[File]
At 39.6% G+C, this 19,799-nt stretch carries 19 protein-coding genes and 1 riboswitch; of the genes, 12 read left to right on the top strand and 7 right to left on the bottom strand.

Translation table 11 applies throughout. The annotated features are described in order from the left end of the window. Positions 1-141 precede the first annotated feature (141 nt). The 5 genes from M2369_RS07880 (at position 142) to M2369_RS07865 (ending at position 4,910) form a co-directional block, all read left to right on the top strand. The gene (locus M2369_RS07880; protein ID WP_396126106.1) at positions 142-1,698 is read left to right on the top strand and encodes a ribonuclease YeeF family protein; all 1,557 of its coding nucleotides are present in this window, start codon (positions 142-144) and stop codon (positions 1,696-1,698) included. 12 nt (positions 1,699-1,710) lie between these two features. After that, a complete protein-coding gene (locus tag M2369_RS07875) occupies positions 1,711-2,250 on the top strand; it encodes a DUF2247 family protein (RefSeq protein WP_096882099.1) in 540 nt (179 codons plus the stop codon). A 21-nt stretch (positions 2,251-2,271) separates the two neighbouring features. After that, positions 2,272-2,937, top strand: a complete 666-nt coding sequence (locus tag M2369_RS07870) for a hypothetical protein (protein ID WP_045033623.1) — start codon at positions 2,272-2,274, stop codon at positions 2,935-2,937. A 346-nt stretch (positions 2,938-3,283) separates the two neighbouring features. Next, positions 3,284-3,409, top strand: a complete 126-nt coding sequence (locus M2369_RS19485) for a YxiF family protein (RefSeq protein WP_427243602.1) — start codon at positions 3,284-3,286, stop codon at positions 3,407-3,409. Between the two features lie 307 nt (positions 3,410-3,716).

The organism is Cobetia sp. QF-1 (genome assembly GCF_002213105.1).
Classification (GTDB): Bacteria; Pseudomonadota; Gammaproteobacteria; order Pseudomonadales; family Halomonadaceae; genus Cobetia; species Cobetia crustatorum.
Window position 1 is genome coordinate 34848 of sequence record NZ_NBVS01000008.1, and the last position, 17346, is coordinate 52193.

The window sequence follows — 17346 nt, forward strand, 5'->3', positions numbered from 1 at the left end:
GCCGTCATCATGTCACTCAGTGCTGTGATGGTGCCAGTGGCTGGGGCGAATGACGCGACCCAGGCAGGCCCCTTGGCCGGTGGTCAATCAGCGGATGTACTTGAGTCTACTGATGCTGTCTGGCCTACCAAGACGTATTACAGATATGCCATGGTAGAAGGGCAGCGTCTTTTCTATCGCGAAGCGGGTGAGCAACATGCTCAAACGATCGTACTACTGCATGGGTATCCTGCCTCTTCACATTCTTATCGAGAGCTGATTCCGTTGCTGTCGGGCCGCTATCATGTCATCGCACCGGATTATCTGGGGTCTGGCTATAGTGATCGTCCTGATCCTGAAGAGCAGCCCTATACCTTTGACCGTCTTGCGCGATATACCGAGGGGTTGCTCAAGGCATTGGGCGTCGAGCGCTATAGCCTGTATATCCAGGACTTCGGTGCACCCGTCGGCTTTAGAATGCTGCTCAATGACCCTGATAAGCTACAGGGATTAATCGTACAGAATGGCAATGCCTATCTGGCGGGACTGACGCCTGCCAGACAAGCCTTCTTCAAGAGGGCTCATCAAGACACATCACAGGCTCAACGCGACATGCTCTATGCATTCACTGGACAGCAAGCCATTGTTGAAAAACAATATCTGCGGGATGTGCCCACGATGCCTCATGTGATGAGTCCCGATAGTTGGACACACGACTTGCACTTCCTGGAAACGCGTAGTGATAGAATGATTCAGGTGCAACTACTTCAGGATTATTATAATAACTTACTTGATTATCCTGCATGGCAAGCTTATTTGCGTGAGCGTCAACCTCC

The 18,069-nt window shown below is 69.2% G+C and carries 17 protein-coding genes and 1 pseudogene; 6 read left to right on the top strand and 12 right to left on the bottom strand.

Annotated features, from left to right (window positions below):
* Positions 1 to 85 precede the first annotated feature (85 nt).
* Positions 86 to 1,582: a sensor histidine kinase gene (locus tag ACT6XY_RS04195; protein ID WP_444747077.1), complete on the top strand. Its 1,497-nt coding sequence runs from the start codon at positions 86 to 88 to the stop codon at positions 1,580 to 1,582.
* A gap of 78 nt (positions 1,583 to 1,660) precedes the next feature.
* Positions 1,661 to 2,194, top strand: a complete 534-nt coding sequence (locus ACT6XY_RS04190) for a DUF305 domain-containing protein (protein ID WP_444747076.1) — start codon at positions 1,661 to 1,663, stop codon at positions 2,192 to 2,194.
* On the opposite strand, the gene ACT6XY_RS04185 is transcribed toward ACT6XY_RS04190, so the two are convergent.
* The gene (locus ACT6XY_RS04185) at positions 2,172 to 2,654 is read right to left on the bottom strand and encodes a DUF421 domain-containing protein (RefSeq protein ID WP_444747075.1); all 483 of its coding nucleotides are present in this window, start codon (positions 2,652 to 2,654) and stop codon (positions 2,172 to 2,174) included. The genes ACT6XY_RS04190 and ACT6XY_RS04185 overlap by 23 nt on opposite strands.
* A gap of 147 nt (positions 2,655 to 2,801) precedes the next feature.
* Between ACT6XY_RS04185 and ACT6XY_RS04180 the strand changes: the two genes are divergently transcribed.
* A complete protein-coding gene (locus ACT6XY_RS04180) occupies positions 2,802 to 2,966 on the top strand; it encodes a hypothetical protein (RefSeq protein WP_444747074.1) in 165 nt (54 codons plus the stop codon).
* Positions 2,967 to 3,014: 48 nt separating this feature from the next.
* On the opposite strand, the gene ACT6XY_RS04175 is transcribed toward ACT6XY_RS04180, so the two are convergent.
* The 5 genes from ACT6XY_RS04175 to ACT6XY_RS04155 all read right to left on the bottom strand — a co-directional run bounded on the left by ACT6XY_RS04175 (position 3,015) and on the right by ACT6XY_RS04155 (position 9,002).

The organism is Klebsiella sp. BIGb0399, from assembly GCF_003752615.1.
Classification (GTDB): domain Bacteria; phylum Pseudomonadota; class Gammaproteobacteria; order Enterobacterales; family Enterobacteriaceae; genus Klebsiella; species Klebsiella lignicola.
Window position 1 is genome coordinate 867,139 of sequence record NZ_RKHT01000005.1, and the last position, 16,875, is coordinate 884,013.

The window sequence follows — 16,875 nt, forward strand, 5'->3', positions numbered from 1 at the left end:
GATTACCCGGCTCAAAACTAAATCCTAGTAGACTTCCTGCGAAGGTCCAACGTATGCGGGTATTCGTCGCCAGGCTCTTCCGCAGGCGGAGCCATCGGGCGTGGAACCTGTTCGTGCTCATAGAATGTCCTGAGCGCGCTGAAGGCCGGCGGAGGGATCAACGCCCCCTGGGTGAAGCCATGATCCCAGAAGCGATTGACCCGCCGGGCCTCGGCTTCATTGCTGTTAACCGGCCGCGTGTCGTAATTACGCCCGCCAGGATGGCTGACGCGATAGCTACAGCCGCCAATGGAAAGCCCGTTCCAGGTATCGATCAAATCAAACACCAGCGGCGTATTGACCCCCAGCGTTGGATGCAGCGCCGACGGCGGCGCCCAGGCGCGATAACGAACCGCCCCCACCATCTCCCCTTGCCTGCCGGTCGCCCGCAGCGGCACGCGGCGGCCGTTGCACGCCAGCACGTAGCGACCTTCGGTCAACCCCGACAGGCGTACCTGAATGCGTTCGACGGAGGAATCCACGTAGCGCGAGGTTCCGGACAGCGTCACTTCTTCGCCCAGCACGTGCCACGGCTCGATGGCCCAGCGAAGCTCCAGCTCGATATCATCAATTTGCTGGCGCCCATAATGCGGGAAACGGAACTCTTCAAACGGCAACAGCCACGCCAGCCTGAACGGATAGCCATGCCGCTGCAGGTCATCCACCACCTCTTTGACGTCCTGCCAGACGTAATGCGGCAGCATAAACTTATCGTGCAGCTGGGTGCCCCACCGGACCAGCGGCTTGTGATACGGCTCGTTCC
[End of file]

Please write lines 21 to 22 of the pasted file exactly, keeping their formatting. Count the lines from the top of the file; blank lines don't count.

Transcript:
* The 5 genes from ACT6XY_RS04175 to ACT6XY_RS04155 all read right to left on the bottom strand — a co-directional run bounded on the left by ACT6XY_RS04175 (position 3,015) and on the right by ACT6XY_RS04155 (position 9,002).

The organism is Klebsiella sp. BIGb0399, from assembly GCF_003752615.1.